Your Guide to Growing and Harvesting Tomatoes
March 27 2023
Learn About Growing & Harvesting Tomatoes with Maria Bertucci
Why You Should Grow Tomatoes:
Tomatoes are the glory of the summer garden and while all fresh homegrown food tastes beautiful, homegrown summer tomatoes are an incomparable flavor experience. Even if you don’t have a garden, a cherry tomato plant tucked into a pot on the front porch or back patio is the essence of the good life.
Everyone seems to have their favorite varieties and with hundreds to choose from, I try new ones every year. I make sure to have very early ripening types, paste types, cherry tomatoes and big beefsteaks for those summer BLTs. Tomatoes come in every color and as a general rule, the more deeply colored a tomato is the higher the antioxidant content. I make sure to grow a few purple and black types every year and even if they weren’t extra healthy, I think they are worth it for the beauty alone.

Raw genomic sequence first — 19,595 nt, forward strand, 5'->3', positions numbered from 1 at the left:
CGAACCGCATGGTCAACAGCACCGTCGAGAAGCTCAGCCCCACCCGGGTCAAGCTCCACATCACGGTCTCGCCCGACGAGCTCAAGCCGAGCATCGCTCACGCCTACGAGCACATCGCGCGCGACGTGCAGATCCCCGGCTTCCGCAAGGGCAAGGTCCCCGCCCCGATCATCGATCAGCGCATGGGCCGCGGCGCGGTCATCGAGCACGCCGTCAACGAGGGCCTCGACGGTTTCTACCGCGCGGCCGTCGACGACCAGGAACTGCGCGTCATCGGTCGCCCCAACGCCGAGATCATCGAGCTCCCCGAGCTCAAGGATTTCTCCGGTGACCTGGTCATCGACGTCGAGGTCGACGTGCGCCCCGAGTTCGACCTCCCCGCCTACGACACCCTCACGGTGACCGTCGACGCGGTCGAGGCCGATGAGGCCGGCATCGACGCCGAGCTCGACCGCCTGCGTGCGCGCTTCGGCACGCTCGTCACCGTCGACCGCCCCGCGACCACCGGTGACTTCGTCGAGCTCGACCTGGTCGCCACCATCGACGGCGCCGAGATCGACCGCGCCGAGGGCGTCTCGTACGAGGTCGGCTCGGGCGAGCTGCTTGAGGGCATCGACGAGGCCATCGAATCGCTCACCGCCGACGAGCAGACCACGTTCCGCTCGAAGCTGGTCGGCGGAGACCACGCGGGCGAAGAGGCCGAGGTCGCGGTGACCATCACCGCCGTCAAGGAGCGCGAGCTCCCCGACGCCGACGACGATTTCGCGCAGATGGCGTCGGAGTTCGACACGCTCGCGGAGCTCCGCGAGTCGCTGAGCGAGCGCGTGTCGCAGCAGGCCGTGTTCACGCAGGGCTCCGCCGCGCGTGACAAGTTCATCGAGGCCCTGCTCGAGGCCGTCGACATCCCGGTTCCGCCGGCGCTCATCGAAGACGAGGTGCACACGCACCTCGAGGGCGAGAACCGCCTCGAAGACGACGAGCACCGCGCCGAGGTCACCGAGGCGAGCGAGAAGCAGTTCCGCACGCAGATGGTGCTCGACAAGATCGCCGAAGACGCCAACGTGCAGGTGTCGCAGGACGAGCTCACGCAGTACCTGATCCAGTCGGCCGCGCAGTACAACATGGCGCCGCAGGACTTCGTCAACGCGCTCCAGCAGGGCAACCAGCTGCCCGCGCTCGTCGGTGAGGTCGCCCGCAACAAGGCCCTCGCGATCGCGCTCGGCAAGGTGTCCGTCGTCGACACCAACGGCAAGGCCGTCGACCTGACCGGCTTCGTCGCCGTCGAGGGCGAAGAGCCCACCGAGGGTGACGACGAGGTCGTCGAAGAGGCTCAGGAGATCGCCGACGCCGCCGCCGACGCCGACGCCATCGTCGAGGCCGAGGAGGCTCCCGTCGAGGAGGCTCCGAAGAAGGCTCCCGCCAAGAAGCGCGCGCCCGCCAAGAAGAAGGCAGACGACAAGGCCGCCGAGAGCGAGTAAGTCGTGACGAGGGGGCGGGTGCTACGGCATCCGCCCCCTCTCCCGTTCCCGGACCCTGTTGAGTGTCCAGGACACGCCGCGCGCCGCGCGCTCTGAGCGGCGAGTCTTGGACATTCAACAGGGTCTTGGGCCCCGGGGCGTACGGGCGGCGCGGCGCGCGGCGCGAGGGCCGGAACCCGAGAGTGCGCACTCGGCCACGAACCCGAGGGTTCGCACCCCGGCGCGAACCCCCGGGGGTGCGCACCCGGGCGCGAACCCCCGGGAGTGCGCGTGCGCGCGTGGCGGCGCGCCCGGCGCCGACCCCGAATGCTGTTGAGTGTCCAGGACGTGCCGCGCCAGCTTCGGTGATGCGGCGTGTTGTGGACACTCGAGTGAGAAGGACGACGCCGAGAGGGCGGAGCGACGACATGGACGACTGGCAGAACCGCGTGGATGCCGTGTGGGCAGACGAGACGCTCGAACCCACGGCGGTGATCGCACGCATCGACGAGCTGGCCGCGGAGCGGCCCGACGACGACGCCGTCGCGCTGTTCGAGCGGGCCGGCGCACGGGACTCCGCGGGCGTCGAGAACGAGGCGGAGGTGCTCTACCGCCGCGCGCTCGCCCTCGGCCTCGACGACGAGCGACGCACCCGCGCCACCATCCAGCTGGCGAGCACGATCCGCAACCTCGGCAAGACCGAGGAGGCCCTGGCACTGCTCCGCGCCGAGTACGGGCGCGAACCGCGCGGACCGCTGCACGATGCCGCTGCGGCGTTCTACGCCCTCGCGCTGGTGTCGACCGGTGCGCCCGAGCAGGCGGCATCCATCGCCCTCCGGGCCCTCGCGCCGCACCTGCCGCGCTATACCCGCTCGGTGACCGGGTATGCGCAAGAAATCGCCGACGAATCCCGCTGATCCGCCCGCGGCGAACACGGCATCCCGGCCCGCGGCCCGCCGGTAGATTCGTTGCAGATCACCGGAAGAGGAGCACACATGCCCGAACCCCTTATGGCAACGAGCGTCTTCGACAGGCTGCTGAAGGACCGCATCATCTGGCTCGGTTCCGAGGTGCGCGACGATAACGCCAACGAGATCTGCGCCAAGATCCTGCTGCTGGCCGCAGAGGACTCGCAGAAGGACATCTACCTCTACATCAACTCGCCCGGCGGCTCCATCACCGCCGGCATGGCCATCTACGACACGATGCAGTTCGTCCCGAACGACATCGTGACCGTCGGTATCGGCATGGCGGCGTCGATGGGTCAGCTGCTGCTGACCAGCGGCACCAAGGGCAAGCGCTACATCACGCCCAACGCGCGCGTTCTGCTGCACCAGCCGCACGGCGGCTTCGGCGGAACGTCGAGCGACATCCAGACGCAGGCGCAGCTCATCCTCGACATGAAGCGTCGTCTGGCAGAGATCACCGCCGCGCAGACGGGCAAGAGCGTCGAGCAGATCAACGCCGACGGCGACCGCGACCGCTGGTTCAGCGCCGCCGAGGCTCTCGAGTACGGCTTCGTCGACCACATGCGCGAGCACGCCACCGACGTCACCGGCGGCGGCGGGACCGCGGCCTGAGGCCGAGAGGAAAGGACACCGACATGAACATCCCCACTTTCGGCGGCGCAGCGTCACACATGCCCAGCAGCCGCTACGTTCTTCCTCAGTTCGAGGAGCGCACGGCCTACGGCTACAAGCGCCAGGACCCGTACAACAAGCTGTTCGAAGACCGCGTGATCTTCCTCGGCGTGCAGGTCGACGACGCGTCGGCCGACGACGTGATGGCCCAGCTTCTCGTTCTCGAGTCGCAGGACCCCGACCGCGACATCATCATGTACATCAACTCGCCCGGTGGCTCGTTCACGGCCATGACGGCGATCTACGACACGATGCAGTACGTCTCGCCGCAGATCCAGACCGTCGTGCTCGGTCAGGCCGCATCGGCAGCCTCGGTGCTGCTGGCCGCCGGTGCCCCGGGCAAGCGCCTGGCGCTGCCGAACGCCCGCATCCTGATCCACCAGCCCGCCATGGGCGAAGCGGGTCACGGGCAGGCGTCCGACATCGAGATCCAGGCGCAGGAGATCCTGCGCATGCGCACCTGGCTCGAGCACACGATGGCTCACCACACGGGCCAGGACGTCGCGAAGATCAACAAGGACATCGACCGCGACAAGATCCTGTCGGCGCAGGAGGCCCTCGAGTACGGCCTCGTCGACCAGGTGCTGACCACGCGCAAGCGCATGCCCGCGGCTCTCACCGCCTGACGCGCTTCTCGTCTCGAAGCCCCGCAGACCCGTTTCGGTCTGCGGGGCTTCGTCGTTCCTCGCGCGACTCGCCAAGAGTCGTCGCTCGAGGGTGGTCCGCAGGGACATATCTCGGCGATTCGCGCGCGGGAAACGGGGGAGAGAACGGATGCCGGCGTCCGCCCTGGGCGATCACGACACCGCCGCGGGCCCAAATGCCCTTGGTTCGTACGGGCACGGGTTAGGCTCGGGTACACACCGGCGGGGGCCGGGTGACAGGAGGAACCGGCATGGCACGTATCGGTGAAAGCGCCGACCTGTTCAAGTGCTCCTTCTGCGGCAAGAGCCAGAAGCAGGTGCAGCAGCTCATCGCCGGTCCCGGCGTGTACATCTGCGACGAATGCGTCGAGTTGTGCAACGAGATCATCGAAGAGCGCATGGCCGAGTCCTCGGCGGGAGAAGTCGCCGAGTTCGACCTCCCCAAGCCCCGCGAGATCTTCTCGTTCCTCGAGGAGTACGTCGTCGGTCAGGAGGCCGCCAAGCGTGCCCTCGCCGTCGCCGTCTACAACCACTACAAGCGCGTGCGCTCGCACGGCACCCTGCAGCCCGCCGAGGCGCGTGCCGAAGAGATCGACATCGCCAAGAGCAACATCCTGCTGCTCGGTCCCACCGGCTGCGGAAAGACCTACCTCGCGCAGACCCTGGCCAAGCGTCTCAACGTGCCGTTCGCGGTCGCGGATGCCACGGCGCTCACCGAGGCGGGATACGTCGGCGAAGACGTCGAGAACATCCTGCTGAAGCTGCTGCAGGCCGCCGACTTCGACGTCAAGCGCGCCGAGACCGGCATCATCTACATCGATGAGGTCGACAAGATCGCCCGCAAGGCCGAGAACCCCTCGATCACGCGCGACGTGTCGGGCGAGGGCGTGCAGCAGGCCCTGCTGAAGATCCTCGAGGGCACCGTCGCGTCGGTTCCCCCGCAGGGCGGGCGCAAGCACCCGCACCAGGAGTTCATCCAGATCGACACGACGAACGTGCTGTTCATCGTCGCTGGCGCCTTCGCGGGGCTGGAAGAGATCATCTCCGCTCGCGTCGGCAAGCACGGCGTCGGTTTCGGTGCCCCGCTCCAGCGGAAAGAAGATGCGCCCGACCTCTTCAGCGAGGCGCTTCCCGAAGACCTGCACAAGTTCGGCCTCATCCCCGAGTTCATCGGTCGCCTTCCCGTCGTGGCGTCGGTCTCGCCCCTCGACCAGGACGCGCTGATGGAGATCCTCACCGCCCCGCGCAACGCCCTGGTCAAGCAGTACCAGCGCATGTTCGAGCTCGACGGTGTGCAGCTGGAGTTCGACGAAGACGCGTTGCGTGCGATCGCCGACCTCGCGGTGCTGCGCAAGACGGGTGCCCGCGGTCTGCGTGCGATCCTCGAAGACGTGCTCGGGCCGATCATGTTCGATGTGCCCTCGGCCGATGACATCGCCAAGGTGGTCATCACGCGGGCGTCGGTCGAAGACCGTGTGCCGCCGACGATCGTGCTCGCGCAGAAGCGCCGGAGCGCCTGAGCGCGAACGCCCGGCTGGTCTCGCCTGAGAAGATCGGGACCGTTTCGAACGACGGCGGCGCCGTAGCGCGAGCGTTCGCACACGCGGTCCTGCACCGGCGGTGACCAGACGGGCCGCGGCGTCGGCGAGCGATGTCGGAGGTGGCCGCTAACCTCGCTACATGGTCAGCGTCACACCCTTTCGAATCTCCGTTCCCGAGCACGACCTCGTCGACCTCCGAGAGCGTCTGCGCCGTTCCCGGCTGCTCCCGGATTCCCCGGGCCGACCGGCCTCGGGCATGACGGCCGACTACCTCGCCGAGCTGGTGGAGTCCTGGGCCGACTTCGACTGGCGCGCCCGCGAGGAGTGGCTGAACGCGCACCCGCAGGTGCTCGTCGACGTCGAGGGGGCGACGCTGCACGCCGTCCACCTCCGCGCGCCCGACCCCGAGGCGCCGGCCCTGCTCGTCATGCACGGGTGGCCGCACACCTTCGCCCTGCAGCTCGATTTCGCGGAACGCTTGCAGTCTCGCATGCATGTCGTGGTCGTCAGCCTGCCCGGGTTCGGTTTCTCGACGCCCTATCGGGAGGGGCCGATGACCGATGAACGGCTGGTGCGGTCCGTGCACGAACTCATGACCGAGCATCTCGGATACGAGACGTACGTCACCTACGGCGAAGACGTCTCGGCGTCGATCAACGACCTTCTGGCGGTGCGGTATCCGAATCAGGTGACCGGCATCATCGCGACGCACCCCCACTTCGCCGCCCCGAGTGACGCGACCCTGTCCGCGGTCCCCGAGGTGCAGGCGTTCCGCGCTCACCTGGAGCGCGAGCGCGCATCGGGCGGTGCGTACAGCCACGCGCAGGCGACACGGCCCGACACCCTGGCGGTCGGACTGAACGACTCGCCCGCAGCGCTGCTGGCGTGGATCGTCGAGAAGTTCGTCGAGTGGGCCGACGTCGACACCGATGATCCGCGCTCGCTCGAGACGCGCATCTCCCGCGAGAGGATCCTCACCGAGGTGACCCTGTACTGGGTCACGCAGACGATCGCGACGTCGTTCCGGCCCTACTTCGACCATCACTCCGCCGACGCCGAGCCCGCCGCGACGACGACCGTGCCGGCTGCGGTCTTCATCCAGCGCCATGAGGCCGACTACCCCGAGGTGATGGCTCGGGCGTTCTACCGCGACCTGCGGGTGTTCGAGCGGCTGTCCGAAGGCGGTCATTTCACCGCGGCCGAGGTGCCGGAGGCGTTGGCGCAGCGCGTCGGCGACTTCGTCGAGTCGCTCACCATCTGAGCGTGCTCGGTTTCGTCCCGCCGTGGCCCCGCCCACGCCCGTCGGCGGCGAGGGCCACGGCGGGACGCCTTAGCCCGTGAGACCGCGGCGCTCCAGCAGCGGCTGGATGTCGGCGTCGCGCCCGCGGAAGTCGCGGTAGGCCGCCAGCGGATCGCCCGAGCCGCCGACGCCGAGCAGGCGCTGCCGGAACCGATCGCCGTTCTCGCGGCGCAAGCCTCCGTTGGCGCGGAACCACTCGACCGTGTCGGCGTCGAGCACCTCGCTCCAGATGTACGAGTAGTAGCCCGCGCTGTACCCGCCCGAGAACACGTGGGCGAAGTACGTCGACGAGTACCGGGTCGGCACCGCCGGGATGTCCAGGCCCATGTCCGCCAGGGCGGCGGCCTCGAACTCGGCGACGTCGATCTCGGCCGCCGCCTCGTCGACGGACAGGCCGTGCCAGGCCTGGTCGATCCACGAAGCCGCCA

Tomatoes are easily started from seed in Feb/ March and grown indoors under a light until the temperatures are warm enough to set out in May. If grown this way, plants will need to be growing in a minimum size of 4 inch pots by the time the last frost date rolls around, not left in small packs. They will need feeding during this period as well in order to reach their potential. Even if you use a potting mix that contains fertilizer, I’d still recommend feeding once a week with a balanced liquid type. I use diluted fish fertilizer but it does add a special aroma to the house.
Once the last frost date rolls around it’s important to harden off your seedlings for a week by gradually exposing them to outdoor conditions starting with a morning sun and little wind exposure until they are ready for a full sunny day.